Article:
Minor shock waves rattled through the commonwealth when Gov. Charlie Baker and Lt. Gov. Karyn Polito, a Shrewsbury resident, announced they won’t be seeking a third term, citing a need to focus on leading the state through the continuing pandemic. While not pursuing public office in 2022, Polito, 55, retains a war chest of over $2 million for any future political endeavor.

Julia Enright is escorted from the courtroom after her second-degree murder conviction.
Julia Enright is escorted from the courtroom after her second-degree murder conviction.

Guilty verdicts for Sutcivni, Enright

Among the guilty verdicts rendered following lengthy trials included that to Jacklyn M. Sutcivni, Worcester’s former top housing official, convicted in August by a federal jury of conspiring to steal federal funds earmarked for a Main South affordable housing project a decade ago.

After an 11-day trial in November, Ashburnham dominatrix Julia Enright was found guilty of second-degree murder, for killing her ex-boyfriend Brandon Chicklis.

Soon-to-be graduates wait in line outside the DCU Center ahead of Becker College's final commencement ceremony in May.
Soon-to-be graduates wait in line outside the DCU Center ahead of Becker College's final commencement ceremony in May.

Becker College graduates final class

A casualty in part to the COVID-19 crisis was Becker College, which had origins dating to the late 1700s. At the end of the academic year in May, the school closed its campuses in Leicester and Worcester, due to financial struggles caused in large part by the pandemic.

In September, Leicester voters overwhelmingly approved the town purchase of Becker’s main campus, which included 19 buildings on 44 acres including the town common, historic homes and a football field. The town’s annual Harvest Fair moved to the campus soon after the purchase, with the public schools under consideration for future use. In October, developer Russ Haims purchased 27 Becker College properties in Worcester for $10 million.

The former Worcester North Cimemas.
The former Worcester North Cimemas.

So long to cinemas, mall, music venue

Closing its doors were the Worcester North Cinemas and Cinemagic in Sturbridge, casualties of COVID-19 for the most part. Demolition of the Greendale Mall began in July, making way for an Amazon facility expected to open next fall.

Also slated for demolition was the former site of music venue Sir Morgan’s Cove, where the Rolling Stones once performed 40 years earlier, and had been a popular entertainment venue from the late 1960s until its closing in December 2018.

The Green Street site, purchased by a Needham-based realty trust in January, is expected to be part of the Canal District’s redevelopment near Polar Park.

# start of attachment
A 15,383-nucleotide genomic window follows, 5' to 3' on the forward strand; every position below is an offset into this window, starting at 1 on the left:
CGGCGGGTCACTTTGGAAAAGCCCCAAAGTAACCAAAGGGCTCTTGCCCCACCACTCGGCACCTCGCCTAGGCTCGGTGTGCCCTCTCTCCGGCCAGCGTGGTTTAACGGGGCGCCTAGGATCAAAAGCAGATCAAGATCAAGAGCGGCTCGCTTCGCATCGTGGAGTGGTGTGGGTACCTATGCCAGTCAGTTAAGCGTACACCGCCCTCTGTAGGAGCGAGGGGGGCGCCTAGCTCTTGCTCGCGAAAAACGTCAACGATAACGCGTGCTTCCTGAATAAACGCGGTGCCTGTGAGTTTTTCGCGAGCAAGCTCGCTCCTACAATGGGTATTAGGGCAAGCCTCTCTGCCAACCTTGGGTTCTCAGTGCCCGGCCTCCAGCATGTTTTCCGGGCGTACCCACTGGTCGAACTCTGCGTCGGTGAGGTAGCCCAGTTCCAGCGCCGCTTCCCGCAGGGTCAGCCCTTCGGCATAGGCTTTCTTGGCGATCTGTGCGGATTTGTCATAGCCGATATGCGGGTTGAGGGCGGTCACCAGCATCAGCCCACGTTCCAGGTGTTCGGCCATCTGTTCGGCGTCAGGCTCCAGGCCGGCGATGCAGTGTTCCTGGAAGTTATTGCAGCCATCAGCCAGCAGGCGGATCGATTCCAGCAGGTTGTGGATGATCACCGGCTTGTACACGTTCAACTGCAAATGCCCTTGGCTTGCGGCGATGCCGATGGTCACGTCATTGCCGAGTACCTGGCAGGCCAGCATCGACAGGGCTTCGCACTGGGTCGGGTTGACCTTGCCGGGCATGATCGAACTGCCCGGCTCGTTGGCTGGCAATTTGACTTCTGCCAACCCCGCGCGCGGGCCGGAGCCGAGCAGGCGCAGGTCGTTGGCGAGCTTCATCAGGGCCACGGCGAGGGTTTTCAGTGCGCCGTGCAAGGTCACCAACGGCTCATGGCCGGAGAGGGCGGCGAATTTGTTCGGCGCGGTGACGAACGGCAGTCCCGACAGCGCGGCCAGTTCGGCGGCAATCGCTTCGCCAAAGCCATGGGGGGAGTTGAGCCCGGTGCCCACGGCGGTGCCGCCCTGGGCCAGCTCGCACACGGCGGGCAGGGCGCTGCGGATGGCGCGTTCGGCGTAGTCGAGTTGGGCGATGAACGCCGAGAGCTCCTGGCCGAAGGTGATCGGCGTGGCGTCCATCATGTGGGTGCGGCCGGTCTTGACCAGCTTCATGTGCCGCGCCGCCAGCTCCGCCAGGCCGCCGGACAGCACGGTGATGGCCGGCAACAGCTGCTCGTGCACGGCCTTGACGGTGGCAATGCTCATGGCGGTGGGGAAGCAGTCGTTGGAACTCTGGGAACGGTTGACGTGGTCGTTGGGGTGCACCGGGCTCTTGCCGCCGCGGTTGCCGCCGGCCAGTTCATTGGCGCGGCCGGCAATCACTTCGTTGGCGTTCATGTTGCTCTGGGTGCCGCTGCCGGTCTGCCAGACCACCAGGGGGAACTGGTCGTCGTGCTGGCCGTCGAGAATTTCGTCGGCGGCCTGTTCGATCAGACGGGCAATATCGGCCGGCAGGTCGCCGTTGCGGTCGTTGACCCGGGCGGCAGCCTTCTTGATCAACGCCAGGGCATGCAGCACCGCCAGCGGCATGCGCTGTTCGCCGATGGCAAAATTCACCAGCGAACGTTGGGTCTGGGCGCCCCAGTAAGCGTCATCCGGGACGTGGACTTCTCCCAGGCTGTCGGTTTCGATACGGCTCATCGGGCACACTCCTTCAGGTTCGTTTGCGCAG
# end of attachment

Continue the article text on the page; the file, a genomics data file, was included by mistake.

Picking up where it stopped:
Crews for 'Dexter' set up at the AC Hotel by Marriott.
Crews for 'Dexter' set up at the AC Hotel by Marriott.

Hurray for Hollywood

There might no longer be movie theaters in the city of Worcester, but there were still plenty of movies and TV shows which shot in Worcester County.

The Showtime series “Dexter: New Blood,” and its series star Michael C. Hall, spent a great deal of time shooting in the region, including in Worcester and Grafton. Scenes for a new spin on “A Christmas Carol,” starring Ryan Reynolds and Will Ferrell, were shot at Mechanics Hall. “Confess, Fletch,” starring Jon Hamm, shot scenes at Cicero's, the Worcester Police Department and the Telegram & Gazette offices.

A car chase for the Marvel movie “Black Panther 2” was filmed on Main Street in Worcester. Ashley Moore visited the Boulevard Diner for the independent film, “Salvation,” and George Clooney and Ben Affleck shot “The Tender Bar” at various locations in Worcester, Fitchburg and the surrounding region.

As to actually getting to see some of what's been filmed here, “Dexter” is currently airing on Showtime, the Ryan Reynolds vehicle “Free Guy” – which filmed on the Worcester Common in 2019 – is available for streaming and “Don't Look Up,” directed by Adam McKay, who grew up in Worcester and which featured scenes with Meryl Streep and Jonah Hill shot at the DCU Center in 2020 – is in theaters now.

From left, brothers Jack and George Sigel outside Fairway Beef last year.
From left, brothers Jack and George Sigel outside Fairway Beef last year.

Ken Chin's, Fairway Beef, Maury's close

Worcester traditions familiar to our palate also bid farewell in 2021. Ken Chin’s Chinese restaurant on Mill Street closed after a remarkable 48-year run. Fairway Beef, a part of dinner tables since 1946, bid adieu in July, Webster Square landmark Maury’s Delicatessen fixed its last sandwich in October, and the Sahara Restaurant closed in December after nearly 25 years on Highland Street.

Al Southwick
Al Southwick

Legends gone, but never forgotten